Though Dungeons and Dragons has weirdly wormed its way into the campaign, technology is popping up worldwide as not an escape from the drudgery of every day, but as an escape from poverty. Laptops and role-playing games are a double click of cure.
One Laptop Per Child, a program designed to bring technology and opportunity to kids in developing nations has completely fulfilled that mission in the tiny South Pacific island of Niue. Every single kid, 100 percent of them, now has access to the Internet on the inexpensive, rugged, waterproof (and pretty cute!) laptops. Though Niue is a developing nation, they've been ahead of the technology curve — in 2003 they were the first territory to offer free wireless to all residents.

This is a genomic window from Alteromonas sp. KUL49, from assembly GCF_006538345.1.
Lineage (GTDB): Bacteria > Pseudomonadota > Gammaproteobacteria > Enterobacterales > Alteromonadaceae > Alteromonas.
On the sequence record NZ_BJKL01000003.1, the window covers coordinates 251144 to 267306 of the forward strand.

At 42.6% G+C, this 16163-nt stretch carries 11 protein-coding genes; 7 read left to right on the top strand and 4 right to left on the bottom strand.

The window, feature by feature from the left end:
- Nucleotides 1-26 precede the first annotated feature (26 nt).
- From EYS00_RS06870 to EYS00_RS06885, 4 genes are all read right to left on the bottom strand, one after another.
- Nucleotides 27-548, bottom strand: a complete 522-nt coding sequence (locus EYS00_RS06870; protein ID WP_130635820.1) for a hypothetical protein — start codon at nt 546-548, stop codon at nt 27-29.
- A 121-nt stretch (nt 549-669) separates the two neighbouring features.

Once you've mastered the web, can gaming be a golden ticket? Oh yes. To find out how,
Almost half a million people in developing nations make their living playing online games like World of Warcraft, earning virtual goods, and the selling them to other players for decidedly unvirtual money. It's called gold-farming and its growing despite the industry's efforts to crack down. Based in China for the most part, the business garners $500 million, though the true size is hard to estimate.
Gamers gold-farm by offering services like "power-leveling" where one can pay a gamer to take one's character to a higher level faster, outsourcing one's hobbies, as it were. The game's service size is comparable to India's outsourcing industry, though relatively few know the former exists. Why do people pay to have someone else play a game for them? Says one researcher, "When you get people with more money than time and time than money the two will find a way to meet." Paying someone to play World of Warcraft for you!? Whatever next.
That said, has technology become the new Esperanto, a language the whole world speaks? Is access to it the antidote to poverty and crucial to survival?